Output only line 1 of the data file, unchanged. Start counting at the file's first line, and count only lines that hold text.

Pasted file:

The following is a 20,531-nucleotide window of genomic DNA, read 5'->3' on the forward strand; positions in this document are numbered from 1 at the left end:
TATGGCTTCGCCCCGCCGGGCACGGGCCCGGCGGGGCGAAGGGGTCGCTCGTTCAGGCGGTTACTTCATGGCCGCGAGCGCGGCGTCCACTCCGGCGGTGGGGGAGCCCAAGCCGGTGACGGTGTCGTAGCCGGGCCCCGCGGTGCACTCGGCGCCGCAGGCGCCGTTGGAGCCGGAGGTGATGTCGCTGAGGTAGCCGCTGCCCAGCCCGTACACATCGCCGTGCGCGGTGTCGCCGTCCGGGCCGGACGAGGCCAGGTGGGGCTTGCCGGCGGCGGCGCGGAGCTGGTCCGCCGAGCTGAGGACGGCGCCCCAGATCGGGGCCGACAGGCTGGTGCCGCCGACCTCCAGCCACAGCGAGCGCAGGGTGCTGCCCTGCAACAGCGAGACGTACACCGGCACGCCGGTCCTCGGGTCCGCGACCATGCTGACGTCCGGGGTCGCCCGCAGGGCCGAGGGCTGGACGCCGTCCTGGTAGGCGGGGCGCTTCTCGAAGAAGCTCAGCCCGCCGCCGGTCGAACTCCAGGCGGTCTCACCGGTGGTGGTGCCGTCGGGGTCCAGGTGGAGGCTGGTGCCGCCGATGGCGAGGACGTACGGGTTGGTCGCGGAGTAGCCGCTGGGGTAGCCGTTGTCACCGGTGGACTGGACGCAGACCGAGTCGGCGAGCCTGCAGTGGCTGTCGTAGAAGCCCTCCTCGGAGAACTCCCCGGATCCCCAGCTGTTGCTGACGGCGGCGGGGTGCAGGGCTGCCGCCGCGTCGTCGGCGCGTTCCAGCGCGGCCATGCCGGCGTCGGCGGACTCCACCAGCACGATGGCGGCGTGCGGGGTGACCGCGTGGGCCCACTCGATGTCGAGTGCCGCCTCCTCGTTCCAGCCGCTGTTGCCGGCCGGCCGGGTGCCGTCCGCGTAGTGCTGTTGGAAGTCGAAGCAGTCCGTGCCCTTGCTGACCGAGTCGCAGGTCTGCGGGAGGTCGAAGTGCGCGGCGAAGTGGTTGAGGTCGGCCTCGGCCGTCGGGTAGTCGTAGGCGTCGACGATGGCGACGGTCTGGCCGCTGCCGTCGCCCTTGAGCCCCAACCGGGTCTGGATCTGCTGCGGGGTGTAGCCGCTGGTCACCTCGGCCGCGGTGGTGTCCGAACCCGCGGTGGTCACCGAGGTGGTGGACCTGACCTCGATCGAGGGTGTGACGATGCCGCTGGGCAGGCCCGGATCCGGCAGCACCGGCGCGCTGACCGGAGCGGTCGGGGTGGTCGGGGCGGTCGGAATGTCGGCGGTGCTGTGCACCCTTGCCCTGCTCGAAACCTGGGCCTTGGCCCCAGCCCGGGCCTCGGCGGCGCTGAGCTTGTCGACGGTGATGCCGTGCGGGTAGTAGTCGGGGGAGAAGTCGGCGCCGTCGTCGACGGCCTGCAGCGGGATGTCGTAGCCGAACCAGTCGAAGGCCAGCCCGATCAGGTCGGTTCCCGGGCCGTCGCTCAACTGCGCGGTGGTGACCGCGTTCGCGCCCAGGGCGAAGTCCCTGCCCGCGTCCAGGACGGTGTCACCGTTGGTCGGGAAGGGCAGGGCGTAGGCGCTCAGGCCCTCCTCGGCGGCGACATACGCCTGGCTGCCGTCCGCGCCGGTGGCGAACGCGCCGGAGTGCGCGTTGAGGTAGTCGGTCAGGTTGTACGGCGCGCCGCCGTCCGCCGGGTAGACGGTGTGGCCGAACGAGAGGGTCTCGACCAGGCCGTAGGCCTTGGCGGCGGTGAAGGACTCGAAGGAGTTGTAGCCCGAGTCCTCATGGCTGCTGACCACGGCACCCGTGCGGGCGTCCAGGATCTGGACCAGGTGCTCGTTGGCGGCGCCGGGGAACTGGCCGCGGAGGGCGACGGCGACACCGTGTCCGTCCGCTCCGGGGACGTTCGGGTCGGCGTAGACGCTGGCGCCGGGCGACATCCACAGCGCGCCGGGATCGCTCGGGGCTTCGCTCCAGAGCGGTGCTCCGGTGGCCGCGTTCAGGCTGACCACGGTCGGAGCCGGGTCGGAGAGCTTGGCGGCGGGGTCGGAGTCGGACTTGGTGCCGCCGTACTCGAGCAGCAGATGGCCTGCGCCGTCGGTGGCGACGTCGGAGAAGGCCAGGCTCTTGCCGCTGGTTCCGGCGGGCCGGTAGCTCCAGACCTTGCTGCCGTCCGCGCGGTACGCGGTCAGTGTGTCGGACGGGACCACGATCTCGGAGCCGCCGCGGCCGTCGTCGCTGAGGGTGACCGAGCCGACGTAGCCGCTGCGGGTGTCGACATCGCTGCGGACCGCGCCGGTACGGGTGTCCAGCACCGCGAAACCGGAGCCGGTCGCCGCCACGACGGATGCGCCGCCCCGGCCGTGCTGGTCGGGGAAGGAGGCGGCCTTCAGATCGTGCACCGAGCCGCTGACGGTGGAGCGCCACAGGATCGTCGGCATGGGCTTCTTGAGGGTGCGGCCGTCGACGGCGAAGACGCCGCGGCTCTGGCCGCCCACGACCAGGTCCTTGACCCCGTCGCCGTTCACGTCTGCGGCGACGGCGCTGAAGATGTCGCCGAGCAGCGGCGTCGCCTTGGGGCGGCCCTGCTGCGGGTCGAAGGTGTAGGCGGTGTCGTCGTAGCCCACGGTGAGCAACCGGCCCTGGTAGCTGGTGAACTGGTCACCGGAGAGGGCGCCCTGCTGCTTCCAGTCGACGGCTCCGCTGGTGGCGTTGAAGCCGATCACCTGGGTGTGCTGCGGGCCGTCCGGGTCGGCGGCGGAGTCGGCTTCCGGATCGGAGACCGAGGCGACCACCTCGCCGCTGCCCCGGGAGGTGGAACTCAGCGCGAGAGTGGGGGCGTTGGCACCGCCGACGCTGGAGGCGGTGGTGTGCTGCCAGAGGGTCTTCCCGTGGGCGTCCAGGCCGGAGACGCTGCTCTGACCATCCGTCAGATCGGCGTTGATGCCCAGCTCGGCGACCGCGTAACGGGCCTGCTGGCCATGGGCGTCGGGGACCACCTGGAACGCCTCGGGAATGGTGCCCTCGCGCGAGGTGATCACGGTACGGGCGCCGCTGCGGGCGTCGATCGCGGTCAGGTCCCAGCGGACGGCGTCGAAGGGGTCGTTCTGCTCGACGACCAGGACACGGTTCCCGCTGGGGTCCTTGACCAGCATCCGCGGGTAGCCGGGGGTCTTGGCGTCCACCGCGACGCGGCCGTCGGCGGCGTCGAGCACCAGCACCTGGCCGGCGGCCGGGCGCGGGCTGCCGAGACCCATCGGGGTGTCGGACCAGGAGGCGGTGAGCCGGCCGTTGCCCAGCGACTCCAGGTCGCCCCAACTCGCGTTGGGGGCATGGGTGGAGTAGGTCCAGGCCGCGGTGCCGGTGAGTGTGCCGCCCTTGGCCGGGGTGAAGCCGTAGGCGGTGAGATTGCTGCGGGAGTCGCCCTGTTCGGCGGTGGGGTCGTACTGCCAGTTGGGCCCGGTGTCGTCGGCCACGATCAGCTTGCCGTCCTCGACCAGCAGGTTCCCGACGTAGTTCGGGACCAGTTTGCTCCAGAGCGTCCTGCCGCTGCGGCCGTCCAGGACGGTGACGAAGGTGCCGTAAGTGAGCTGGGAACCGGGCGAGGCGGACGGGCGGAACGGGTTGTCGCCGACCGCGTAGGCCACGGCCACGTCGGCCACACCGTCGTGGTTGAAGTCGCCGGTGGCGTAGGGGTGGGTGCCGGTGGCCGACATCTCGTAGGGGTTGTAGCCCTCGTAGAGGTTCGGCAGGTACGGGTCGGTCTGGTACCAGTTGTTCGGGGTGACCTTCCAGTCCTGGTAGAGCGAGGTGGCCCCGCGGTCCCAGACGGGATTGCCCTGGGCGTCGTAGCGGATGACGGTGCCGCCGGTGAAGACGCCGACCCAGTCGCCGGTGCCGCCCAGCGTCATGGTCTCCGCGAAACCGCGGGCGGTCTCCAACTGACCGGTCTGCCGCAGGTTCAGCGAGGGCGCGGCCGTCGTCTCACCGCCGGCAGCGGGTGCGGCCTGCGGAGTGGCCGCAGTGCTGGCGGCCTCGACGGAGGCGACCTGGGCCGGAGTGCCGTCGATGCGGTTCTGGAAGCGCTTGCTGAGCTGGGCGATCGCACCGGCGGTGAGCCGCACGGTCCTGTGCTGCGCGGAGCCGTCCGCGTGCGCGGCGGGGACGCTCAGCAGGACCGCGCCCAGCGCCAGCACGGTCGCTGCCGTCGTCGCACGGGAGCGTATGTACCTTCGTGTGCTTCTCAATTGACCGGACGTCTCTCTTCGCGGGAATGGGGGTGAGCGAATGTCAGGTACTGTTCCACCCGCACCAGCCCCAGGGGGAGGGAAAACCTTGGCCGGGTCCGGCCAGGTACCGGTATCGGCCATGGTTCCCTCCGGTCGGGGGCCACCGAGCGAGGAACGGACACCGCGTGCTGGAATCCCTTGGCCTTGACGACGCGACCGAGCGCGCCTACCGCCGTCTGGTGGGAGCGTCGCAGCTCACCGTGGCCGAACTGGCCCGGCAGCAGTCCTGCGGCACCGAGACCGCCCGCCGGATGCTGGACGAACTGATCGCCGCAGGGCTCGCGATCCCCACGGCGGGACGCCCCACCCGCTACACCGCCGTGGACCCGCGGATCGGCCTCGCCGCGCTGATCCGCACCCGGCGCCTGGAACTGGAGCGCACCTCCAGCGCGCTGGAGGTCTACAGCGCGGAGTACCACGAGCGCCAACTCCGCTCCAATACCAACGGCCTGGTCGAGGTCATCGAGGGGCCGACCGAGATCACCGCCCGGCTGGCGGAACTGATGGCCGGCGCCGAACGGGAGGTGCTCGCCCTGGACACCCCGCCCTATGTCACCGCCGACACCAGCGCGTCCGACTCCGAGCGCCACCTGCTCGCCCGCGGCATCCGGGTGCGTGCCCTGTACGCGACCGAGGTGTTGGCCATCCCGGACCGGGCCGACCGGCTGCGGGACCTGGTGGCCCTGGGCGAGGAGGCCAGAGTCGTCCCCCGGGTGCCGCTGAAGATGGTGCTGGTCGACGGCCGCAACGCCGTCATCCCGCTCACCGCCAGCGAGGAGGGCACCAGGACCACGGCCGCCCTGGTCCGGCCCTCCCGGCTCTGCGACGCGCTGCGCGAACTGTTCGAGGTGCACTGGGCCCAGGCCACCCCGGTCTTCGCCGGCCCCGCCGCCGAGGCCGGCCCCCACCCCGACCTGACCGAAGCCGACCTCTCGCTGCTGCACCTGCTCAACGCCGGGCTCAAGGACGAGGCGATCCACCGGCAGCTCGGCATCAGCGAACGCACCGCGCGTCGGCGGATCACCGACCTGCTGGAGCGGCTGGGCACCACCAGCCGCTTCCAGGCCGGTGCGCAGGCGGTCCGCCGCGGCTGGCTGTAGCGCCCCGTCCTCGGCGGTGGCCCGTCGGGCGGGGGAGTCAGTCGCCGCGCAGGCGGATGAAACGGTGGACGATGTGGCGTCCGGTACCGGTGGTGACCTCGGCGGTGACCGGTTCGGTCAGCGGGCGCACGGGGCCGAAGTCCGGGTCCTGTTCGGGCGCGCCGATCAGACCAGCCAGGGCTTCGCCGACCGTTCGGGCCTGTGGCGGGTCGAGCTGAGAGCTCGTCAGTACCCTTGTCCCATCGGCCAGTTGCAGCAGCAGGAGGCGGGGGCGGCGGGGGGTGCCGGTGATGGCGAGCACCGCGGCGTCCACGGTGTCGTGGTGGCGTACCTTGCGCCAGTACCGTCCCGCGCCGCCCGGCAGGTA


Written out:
The following is a 20,531-nucleotide window of genomic DNA, read 5'->3' on the forward strand; positions in this document are numbered from 1 at the left end: